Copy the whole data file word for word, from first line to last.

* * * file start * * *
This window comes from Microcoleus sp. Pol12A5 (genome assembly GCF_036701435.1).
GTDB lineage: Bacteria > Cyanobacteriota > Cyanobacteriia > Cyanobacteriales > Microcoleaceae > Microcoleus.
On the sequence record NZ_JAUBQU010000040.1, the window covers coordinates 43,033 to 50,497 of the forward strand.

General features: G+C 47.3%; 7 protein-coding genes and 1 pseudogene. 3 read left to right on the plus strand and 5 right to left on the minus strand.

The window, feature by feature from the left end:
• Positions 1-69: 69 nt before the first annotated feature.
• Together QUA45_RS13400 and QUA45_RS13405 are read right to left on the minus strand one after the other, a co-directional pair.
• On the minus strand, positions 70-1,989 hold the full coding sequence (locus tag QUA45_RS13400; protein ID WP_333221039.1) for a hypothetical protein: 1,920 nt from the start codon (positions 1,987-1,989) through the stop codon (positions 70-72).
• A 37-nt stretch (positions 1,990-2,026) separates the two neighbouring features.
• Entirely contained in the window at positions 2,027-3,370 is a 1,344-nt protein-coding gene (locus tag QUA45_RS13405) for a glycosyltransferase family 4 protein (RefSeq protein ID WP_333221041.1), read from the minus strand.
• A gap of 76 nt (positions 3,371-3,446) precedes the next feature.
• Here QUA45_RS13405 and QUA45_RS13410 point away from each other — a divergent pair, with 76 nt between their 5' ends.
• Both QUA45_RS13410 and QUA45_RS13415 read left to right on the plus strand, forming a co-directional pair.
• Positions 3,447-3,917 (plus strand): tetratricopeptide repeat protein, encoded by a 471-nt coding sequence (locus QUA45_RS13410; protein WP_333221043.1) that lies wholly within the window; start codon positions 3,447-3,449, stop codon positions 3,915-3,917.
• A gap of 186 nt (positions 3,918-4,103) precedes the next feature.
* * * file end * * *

This window comes from Microcoleus sp. Pol12A5 (genome assembly GCF_036701435.1).
GTDB lineage: Bacteria > Cyanobacteriota > Cyanobacteriia > Cyanobacteriales > Microcoleaceae > Microcoleus.
On the sequence record NZ_JAUBQU010000040.1, the window covers coordinates 43,033 to 50,497 of the forward strand.

General features: G+C 47.3%; 7 protein-coding genes and 1 pseudogene. 3 read left to right on the plus strand and 5 right to left on the minus strand.

The window, feature by feature from the left end:
• Positions 1-69: 69 nt before the first annotated feature.
• Together QUA45_RS13400 and QUA45_RS13405 are read right to left on the minus strand one after the other, a co-directional pair.
• On the minus strand, positions 70-1,989 hold the full coding sequence (locus tag QUA45_RS13400; protein ID WP_333221039.1) for a hypothetical protein: 1,920 nt from the start codon (positions 1,987-1,989) through the stop codon (positions 70-72).
• A 37-nt stretch (positions 1,990-2,026) separates the two neighbouring features.
• Entirely contained in the window at positions 2,027-3,370 is a 1,344-nt protein-coding gene (locus tag QUA45_RS13405) for a glycosyltransferase family 4 protein (RefSeq protein ID WP_333221041.1), read from the minus strand.
• A gap of 76 nt (positions 3,371-3,446) precedes the next feature.
• Here QUA45_RS13405 and QUA45_RS13410 point away from each other — a divergent pair, with 76 nt between their 5' ends.
• Both QUA45_RS13410 and QUA45_RS13415 read left to right on the plus strand, forming a co-directional pair.
• Positions 3,447-3,917 (plus strand): tetratricopeptide repeat protein, encoded by a 471-nt coding sequence (locus QUA45_RS13410; protein WP_333221043.1) that lies wholly within the window; start codon positions 3,447-3,449, stop codon positions 3,915-3,917.
• A gap of 186 nt (positions 3,918-4,103) precedes the next feature.